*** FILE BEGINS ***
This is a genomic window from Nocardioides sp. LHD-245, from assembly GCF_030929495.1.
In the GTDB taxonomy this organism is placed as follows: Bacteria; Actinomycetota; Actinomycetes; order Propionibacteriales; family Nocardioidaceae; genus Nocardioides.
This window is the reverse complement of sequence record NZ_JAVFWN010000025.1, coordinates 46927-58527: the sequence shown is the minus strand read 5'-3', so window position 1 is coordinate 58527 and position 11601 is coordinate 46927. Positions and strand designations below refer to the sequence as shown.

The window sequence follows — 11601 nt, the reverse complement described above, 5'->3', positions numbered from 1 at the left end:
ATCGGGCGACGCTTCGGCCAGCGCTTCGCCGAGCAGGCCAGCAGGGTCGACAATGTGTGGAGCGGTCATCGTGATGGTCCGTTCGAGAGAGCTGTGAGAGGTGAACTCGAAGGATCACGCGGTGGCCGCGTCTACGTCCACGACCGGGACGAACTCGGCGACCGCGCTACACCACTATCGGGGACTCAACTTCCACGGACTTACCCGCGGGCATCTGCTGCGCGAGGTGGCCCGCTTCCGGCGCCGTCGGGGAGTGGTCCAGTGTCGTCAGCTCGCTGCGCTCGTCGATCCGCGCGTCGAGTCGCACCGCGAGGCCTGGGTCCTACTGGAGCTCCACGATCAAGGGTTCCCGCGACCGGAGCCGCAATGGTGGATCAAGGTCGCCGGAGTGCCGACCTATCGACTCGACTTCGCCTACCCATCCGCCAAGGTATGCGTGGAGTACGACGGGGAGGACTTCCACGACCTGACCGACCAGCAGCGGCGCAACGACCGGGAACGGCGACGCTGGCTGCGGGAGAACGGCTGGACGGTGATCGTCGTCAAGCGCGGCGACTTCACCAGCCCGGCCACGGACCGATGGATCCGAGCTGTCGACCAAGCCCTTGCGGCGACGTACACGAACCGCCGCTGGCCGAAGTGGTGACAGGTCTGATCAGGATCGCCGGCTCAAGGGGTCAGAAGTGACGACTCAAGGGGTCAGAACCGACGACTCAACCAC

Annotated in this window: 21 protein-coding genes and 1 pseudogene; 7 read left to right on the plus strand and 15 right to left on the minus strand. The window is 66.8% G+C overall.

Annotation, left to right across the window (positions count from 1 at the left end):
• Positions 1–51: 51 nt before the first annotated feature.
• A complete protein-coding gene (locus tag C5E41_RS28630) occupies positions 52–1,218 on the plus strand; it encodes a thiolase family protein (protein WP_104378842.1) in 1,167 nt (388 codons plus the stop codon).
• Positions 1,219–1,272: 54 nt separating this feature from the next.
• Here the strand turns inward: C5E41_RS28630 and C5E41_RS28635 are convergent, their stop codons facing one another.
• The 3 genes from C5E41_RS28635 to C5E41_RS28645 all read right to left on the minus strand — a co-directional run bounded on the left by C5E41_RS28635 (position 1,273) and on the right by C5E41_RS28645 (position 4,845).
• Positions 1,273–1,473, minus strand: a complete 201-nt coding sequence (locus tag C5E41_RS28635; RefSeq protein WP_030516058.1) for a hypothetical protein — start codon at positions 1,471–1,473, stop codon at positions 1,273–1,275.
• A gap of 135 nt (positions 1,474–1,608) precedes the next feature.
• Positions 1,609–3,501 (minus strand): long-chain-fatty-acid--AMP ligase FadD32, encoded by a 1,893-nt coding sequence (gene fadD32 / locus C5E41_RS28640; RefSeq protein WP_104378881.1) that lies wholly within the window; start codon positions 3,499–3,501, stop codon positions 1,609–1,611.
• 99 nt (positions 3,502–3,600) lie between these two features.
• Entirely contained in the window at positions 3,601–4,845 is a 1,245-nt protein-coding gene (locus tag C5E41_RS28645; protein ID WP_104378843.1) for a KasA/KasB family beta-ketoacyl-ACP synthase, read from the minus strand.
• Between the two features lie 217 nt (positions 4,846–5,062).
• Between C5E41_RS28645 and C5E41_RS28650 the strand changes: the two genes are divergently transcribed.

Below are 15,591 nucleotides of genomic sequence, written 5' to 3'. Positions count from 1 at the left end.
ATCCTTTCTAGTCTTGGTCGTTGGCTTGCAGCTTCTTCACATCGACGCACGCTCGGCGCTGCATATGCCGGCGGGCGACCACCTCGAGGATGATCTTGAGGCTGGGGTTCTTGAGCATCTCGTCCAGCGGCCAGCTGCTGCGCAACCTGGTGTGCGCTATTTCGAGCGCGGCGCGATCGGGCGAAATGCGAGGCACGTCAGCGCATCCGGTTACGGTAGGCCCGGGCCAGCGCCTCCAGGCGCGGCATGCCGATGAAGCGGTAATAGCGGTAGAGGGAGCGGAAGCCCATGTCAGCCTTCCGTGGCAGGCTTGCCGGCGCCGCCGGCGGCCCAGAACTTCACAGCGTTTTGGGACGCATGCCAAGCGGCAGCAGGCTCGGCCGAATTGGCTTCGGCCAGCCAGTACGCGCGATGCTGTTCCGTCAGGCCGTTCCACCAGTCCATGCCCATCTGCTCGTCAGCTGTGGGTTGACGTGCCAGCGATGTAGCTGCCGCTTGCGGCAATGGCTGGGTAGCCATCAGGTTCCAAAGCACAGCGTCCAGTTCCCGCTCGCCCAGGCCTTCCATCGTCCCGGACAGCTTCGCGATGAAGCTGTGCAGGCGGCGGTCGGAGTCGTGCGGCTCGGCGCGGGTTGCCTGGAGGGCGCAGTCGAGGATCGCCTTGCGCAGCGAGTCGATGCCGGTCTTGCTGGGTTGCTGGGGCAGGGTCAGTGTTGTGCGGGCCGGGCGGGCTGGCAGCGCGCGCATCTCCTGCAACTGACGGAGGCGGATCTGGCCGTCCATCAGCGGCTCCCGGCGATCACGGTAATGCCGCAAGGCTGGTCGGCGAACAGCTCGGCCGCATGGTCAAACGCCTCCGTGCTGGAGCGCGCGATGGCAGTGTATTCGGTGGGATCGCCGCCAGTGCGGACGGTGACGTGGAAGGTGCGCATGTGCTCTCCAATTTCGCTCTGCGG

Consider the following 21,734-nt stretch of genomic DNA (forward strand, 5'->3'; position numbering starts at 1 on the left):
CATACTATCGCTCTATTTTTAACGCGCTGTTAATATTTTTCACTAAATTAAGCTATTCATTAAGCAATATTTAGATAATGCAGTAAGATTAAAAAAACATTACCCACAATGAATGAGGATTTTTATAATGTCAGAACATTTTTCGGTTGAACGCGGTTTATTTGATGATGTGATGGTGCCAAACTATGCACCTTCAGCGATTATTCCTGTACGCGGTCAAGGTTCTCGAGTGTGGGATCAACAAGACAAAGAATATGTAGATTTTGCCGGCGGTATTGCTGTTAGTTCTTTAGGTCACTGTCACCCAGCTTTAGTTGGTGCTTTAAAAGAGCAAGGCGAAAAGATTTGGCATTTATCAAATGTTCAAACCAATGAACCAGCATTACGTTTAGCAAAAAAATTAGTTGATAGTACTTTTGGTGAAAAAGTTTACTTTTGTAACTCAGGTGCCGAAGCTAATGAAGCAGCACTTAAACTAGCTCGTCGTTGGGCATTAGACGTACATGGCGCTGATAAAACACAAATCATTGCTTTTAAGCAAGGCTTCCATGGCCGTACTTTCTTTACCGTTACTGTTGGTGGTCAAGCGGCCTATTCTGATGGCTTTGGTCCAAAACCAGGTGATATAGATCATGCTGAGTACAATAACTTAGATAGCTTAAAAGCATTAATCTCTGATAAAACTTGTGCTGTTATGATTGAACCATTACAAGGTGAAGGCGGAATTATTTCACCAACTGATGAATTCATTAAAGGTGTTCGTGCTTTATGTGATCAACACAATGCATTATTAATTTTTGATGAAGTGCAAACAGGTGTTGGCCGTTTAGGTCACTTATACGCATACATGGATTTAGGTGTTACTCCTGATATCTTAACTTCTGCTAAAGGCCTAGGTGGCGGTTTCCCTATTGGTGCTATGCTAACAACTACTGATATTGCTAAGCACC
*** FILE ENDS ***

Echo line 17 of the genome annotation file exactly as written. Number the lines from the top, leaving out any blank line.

• Entirely contained in the window at positions 3,601–4,845 is a 1,245-nt protein-coding gene (locus tag C5E41_RS28645; protein ID WP_104378843.1) for a KasA/KasB family beta-ketoacyl-ACP synthase, read from the minus strand.